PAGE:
IEEFA: Privatizing Puerto Rico’s electric company would impede modernization
SAN JUAN – The Puerto Rican Legislative Assembly would be acting in the public’s best interest by blocking a proposed privatization of the Puerto Rico Electric Power Authority (Prepa), a new report by the Institute for Energy Economics and Financial Analysis (IEEFA) concludes.
The report, titled “Privatization Bill Will Not Solve Puerto Rico’s Electricity Crisis,” describes how a privatization program promoted by Gov. Ricardo Rosselló “lacks transparency, ensures inadequate regulation” of the utility, would “serve as a barrier to construction of a true 21st-century power system, and would undermine the island’s economy.
“We recommend the legislature reject this bill,” Cathy Kunkel, an IEEFA energy analyst and co-author of the report with IEEFA Director of Finance Tom Sanzillo, said in a statement. “While PREPA’s management requires reform, this can and should be done without privatizing PREPA’s assets.”
“The proposed law will not achieve its goals of modernizing Puerto Rico’s electrical system because it does not address the fundamental drivers of the high price of electricity on the island: fossil fuel dependency, debt, declining demand, mismanagement, and ongoing political interference at PREPA,” Kunkel added.
The bill would cancel a legislatively mandated integrated resource plan and renewable energy mandate. It allows instead for natural gas, coal, incineration and renewable energy projects to be “developed haphazardly” through processes that will likely result in a “reckless overbuilding” of the electrical system “that Puerto Rico cannot afford.”
The IEFFA report also cited the following reasons for opposing the bill:
–It eliminates the requirement for any project to conform to Puerto Rico’s legally established energy policy priorities or regulation.
–It allows for energy projects to be developed without establishing priorities, leaving these decisions up to PREPA and the P3 [Public Private Partnerships] Authority.
–It does not address the need for greater investment in microgrids and distributed generation to improve electrical system reliability. And, by eliminating any independent oversight of the privatization contracts, it eviscerates any public policy to promote these technologies.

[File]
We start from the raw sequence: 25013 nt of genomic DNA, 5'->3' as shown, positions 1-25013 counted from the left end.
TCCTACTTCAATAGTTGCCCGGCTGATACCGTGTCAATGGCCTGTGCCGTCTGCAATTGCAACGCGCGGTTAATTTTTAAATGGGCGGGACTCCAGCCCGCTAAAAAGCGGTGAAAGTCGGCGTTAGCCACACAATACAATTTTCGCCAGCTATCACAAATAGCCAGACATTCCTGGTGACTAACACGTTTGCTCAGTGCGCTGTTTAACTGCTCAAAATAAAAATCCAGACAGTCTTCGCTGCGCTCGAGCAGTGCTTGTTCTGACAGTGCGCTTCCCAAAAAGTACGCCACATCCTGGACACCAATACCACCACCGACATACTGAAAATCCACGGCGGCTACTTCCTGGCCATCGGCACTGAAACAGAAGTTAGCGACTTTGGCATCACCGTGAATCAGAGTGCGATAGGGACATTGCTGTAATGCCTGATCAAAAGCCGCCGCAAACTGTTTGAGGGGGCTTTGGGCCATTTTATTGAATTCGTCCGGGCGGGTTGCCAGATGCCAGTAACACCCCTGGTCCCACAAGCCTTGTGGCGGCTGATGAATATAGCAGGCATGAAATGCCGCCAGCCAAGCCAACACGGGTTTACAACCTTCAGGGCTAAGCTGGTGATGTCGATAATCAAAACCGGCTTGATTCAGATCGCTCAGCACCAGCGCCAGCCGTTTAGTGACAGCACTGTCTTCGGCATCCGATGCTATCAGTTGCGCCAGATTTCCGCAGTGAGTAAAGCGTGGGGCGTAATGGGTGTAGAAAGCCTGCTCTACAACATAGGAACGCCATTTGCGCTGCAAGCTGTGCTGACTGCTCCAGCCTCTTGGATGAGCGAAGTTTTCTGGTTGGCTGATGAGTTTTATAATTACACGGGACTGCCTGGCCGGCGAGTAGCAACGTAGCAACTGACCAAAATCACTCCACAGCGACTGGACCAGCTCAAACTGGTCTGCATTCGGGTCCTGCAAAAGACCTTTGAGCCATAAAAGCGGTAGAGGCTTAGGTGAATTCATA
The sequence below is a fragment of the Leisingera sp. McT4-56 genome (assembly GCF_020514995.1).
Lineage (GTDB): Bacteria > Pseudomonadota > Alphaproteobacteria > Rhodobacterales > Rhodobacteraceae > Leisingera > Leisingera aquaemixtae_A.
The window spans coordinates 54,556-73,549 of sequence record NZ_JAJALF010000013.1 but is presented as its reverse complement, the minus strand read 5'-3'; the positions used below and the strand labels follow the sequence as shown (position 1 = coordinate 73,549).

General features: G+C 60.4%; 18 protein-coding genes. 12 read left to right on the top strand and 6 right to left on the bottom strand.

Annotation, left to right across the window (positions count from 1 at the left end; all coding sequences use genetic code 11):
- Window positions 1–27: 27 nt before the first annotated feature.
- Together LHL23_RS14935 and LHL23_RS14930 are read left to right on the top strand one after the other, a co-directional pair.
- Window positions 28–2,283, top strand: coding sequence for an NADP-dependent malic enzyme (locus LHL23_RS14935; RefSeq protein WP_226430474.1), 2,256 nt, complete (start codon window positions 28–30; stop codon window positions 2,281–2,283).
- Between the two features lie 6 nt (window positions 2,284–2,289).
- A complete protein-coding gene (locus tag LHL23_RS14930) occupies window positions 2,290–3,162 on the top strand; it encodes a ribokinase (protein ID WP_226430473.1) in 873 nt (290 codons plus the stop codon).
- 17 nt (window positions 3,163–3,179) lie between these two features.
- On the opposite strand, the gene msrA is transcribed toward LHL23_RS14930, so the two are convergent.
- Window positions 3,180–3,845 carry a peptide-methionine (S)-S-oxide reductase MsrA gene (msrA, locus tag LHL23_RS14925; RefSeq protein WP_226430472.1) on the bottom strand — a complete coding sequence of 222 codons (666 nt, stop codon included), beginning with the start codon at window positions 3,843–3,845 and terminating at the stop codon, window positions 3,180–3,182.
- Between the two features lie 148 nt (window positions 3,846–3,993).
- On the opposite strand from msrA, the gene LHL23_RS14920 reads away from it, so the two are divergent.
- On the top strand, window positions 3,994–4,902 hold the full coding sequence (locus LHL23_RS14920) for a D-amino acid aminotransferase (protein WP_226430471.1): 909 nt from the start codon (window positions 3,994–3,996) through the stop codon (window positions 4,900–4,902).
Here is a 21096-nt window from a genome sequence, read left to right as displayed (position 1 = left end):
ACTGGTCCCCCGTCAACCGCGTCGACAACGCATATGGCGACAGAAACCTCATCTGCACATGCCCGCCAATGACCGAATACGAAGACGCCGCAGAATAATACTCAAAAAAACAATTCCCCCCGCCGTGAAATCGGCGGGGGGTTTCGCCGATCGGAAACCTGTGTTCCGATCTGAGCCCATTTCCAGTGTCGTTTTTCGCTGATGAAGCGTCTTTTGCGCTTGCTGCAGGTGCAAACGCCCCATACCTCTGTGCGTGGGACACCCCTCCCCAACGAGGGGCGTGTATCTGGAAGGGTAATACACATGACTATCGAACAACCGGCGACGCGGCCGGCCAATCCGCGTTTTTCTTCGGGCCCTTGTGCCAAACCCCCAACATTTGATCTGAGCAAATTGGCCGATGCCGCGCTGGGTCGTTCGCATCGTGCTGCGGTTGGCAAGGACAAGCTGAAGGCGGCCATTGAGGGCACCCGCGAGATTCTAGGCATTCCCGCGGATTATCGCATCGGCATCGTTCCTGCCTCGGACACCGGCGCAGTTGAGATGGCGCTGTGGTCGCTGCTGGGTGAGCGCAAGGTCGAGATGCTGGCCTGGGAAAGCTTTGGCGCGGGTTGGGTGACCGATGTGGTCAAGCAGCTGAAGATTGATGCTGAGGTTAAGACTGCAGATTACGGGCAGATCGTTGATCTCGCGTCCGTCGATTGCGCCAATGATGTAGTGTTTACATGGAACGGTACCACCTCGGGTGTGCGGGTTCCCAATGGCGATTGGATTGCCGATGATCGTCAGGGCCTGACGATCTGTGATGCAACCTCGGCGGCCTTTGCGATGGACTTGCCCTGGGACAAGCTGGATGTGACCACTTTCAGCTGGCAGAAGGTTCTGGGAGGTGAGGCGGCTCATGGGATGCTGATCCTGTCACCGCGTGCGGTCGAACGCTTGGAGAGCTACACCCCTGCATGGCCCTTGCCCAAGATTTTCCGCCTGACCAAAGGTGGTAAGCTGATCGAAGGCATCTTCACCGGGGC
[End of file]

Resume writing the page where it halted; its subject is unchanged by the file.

–It offers no direction regarding electricity affordability or competitiveness. Contract prices are not required to be regulated, which means that a major component of customer rates will be initially established and then governed by a vague contract, lacking in transparency and subject only to the political determinations of the government of Puerto Rico.
–It is silent on PREPA’s $9 billion in debt and does not require the privatization transactions to align with the budget and debt goals of either PREPA or the Commonwealth. This failure means that the governor’s overall debt plan for the Commonwealth lacks internal discipline.
–It creates numerous red flags for abuse and political interference in the contracting process. PREPA and the P3 Authority, the two key agencies that select projects, negotiate contracts, approve deals and monitor the operations of future assets, are effectively controlled by the governor. The contracting system envisioned for these transactions does not require competitive bidding or an independent, rigorous review.
–The bill exposes PREPA’s employees to an uncertain future. There are no affirmative commitments to honor collective bargaining agreements, right of first refusal for existing employees with new owners, job protections, or labor representation. The bill excludes PREPA’s labor organizations from oversight and partnership committees. It allows the revenue derived from the asset sales to be used to defray current pension liabilities – but there is no mandate to fulfill pension obligations, no revenue benchmarks, and no time requirements.
Senate President Thomas Rivera Schatz has said the Senate will create a single bill from the privatization proposal and from a yet to be introduced legislation dealing with regulations.